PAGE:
Creative Partnerships

Serving God . . . and Great Coffee

Caleb and Kitty Leung

Three years ago, not a lot was making sense for Caleb and Kitty Leung. First, Caleb had been laid off from his job as a school social worker. Kitty, an oil and gas reservoir engineer, then found out she was pregnant with their first child. Two weeks after that, she lost her job, too.

They did know a few things: for one, they loved God. They wanted to serve Him creatively. And they were passionate about good coffee. Caleb had even received some professional training in the art of roasting beans.

(Photo: Alan Hood)

Today, the couple believe God was forcing their hand to take the biggest risk of their lives: sinking their life savings and some borrowed money into opening a shop and roastery near downtown Calgary.

Sought & Found Coffee Roasters barely survived its first year, 2018. Then, this February, during the shop’s worst financial month yet, the Starbucks across the street closed after 21 years. Suddenly, many of Starbucks’ neighbourhood customers were now coming to Sought & Found. March 2019 was their first month with a positive balance.

The Leungs attribute the turnaround to God’s timing.

“One year ago, we would not have known how to handle it,” Caleb says. “Every day we learn so much and every day we see that God is building our capacity to handle more and more.”

A “chance” connection to Wycliffe proved beneficial to both. The Leungs are friends with Samuel Ko, who works at Wycliffe as a system application analyst. Last year, Samuel put them in touch with Daniel Genest, director of development, who was finding coffees from different parts of the world and then talking with partners about Bible translation projects in those areas, in an event called “Grounds for Translation.”

“I said, if there’s a specific country you’re looking for, we could bring in some samples from the green bean buyers and then we would be able to support this mission of yours,” Kitty says. “It was going to be something small.”

“But then it evolved.”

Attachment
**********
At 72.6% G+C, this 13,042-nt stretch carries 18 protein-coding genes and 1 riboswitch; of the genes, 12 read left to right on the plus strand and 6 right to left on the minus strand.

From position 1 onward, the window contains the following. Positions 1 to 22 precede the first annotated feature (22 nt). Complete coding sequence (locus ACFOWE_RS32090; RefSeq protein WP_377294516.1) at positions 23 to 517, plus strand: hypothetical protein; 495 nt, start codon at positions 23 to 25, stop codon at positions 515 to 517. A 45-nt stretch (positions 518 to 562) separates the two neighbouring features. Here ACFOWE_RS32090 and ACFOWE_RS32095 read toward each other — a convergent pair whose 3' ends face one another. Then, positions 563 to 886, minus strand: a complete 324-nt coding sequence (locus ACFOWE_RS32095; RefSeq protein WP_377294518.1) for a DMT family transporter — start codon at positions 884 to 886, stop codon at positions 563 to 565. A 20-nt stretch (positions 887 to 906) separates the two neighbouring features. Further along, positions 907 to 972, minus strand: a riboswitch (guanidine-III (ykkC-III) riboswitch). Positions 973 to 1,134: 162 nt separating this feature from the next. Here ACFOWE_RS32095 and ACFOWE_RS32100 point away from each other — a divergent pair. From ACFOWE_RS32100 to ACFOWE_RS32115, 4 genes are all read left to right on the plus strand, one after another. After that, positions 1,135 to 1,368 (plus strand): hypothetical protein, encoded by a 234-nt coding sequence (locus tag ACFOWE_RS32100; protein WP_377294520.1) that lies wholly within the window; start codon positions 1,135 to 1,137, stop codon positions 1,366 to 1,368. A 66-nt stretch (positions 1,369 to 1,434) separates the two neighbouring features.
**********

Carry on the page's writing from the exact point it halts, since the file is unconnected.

Daniel was looking for gifts to give attendees at Wycliffe’s 50th anniversary event, and coffee seemed like an instant conversation starter for people to share with friends and family. Sought & Found was able to get high-quality, rare beans from the Democratic Republic of the Congo (DRC)—a focus region for Wycliffe for partnerships in translation work. Caleb roasted the beans and they sold the coffee to Wycliffe for a low price.

"We’re going to use this gift to serve Him."

“It’s one of the things we are OK with,” Caleb says. “It covers the cost and gives us joy to do it.”

For the roastery, this was their first high-volume order.

“They wanted to help us, too,” Kitty says. “They knew we were a little start-up. We wanted to do something for God. We didn’t know what we could do. And so they just blessed us with this opportunity.”

The Leungs hope to sell the DRC coffee in their shop soon, with proceeds going to Wycliffe.

“We are so happy and so grateful that we could be a part of this,” Kitty says. “We might not be called to be missionaries at this stage in our lives, but if we free ourselves up, God would use us to be involved in this work.”

 Caleb agrees.

“Kitty and I both see that as the direction God wants us to grow in,” he says. “He doesn’t want us to just grow a business, to make more and more money. He wants us to have the capacity to do more meaningful work, to be involved in His work around the world through coffee. Coffee is our expertise, it’s our tool, it’s the gift that God gave us. And we’re going to use this gift to serve Him.”

 

Would you like to explore a creative partnership with Wycliffe, to help advance the work of Bible translation? Contact development@wycliffe.ca.

Subscribe

Like what you’re reading? Then don’t miss an issue. Subscribe to be notified when the next issue is published.

Already a subscriber? Login here

Next Story

Watchword

Expert: World Loses 9 Languages a Year